Note: I originally wrote this post a few years back but never actually hit “Publish”. I’ve polished a tiny bit and put it out there because I really do like the product still today!
Castle Gargantua from Kabuki Kaiser bills itself as the “biggest megadungeon” in the history of the OSR. This is a little bit tongue-in-cheek, as one of the key conceits here is that the dungeon is built to scale for giants – so everything is six times human scale, or thereabouts. Whether other dungeons have more rooms and stuff, I don’t know, but this one is pretty large, regardless.
More importantly, the cover calls it “a grotesque gothic horror megadungeon that’s never the same twice”. Castle Gargantua provides a procedurally-generated adventure with little background. In fact, beyond the rumor tables, the GM is encouraged to let the players riff and make history up and then treat it as true.
The theme echoes the 16th-century French novel series Gargantua and Pantagruel.
What you get
As noted, the dungeon itself is procedurally generated. First, you follow a method not unlike Snakes and Ladders to figure out what themed area the players have entered. Within those areas, you generate several rooms on the fly, including monsters, treasures, traps, and “dungeon dressing”. The monsters have little in the way of statistics, so you could use this with any D&D-based game, from Swords & Wizardry to Fifth Edition (albeit in an “old school” type setup).
For the most part, this is all “theater of the mind”. That is to say, you don’t use maps – you describe the rooms and monsters, perhaps showing the players a few of the illustrations. One area, however, does include detailed maps drawn by Dyson Logos. He’s made a few available on his blog (1, 2, 3) but of course the book has more.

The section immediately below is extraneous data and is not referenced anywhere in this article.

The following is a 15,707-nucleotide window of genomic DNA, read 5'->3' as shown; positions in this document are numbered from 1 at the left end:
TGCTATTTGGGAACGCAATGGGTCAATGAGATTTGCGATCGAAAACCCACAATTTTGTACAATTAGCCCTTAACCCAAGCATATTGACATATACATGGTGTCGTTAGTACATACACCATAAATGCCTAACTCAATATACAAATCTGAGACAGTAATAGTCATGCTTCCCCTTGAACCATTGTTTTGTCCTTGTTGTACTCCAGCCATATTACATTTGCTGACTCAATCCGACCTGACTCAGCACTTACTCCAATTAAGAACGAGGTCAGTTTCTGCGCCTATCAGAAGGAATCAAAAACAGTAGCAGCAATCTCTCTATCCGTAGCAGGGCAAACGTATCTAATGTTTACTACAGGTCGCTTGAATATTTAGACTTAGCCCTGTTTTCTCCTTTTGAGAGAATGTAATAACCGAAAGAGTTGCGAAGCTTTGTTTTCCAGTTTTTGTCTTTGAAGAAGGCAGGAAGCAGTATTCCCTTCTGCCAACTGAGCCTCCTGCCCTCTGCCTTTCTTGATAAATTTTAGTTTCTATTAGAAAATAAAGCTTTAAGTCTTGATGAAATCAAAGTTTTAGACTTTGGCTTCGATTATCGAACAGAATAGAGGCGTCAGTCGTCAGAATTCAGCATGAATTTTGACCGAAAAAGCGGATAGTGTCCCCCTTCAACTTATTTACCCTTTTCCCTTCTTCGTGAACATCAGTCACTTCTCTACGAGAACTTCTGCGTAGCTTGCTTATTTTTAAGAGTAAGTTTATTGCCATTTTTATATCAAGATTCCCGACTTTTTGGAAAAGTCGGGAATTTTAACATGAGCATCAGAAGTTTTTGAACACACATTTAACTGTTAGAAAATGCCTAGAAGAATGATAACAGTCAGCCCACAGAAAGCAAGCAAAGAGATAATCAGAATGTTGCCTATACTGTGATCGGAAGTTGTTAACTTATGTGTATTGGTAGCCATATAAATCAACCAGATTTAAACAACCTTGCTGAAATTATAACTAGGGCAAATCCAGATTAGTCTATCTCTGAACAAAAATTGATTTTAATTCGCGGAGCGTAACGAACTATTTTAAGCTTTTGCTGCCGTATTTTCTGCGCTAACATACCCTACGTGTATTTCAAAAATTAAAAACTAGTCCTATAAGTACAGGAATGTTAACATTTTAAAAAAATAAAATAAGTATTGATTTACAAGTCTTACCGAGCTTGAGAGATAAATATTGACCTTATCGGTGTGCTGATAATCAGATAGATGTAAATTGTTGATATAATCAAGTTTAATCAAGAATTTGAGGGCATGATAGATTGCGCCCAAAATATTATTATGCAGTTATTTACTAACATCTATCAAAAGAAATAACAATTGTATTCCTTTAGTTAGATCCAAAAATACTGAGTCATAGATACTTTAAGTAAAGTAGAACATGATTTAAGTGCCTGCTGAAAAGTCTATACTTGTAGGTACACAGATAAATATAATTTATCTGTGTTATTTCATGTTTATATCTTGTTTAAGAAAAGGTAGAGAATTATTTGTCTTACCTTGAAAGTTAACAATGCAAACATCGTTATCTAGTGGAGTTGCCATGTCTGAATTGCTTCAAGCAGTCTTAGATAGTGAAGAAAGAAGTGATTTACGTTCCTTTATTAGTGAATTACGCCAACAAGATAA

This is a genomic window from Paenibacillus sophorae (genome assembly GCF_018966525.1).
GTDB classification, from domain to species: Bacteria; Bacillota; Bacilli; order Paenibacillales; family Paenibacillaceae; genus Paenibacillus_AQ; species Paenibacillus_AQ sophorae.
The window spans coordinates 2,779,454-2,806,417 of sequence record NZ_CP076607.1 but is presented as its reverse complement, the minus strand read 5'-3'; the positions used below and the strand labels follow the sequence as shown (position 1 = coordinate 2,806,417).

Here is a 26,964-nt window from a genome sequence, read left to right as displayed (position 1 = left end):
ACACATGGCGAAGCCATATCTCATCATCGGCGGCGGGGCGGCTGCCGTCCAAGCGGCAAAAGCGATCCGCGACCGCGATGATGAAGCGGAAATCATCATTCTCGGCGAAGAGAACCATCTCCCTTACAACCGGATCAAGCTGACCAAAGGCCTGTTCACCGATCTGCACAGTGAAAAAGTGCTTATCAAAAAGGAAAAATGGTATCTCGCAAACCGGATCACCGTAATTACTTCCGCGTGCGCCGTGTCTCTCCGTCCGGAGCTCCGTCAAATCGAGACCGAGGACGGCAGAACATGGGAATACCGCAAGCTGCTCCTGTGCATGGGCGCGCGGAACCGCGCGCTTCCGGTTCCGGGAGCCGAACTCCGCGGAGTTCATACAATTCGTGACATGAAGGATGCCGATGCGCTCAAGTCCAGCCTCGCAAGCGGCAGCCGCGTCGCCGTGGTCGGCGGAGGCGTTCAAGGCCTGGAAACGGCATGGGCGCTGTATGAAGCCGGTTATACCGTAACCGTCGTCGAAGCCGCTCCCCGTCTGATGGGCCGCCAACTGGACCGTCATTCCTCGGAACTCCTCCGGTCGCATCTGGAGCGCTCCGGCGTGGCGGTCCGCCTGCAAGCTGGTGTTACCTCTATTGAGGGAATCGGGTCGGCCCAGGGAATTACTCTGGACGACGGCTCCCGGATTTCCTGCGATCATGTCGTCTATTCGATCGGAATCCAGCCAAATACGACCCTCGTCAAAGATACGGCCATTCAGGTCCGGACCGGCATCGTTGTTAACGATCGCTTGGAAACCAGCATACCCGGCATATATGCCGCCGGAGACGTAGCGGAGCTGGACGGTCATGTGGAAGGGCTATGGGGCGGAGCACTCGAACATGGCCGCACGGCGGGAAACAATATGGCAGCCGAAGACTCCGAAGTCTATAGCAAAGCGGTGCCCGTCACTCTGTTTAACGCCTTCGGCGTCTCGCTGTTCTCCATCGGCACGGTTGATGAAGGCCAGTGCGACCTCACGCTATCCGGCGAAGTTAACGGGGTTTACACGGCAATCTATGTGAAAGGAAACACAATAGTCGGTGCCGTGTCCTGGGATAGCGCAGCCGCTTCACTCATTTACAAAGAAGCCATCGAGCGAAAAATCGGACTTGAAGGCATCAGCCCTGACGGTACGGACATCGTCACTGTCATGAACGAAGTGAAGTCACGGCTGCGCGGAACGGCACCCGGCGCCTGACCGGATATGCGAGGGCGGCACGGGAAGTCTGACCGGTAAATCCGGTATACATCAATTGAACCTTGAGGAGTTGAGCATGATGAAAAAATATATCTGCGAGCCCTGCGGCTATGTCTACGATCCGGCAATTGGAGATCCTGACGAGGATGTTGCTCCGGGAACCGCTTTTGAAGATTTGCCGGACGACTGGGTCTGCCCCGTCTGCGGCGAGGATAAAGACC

I purchased the PDF as well as the hard copy. The latter comes in digest size printed on matte paper, which is exactly what I want in my books.
I like the fact that it means whatever the players say it means. This collaborative worldbuilding and storytelling not only takes the load off of the game master, it means everyone feels a sense of shared ownership. Every group will create something somewhat different. And I suspect none of them will generate a high fantasy “Forgettable Realms”-esque environment.
In terms of the actual physical artifact, the book was printed on matte paper in digest size. I love this! It fits easily in a bag for carrying around, but still lays flat because the book only takes up about 120 pages (although see below). Lamentations of the Flame Princess may be the only folks who regularly get this specific thing right.
Problems with it
Oddly, the Table of Contents is missing the “Stone” section entirely. Page numbering errors also crop up from time to time, though they mostly don’t interfere. The organization of the book makes it sometimes difficult to find what you need. I’d have liked a more detailed table of contents, or optimally even an index.
And while this isn’t a major issue, the “Lust” section isn’t really all that scandalous. The two or three bits in it that could be even slightly controversial are easily excised. Depending on your group and tastes, this might be a positive. But it definitely doesn’t reflect the way the module was positioned.
Ways to use it
The first and most obvious is to use it directly as written: a megadungeon where play takes place primarily via narrative description (“theater of the mind”). Because of the focus on narrative play, this also lends itself quite well to a play-by-post or text chat setup.
Alternately, you can create artifacts as you go: produce an actual map of “your” Castle Gargantua based on your descriptions and rolls. The procedural generation might lend itself to this, particularly in terms of a point crawl. Almost all megadungeons (and dungeons in general, to tell the truth) work in a sourcebook form. Yoink out the items, monsters, traps, etc. that you want in your own game. (This is probably my favorite way to use something like this.)
I even think it might work experimentally for solo play or at least a GM-less setup, but I haven’t tried this.
In any case, while this book has been out for a while, the recent attention on megadungeons means it deserves some attention once more!
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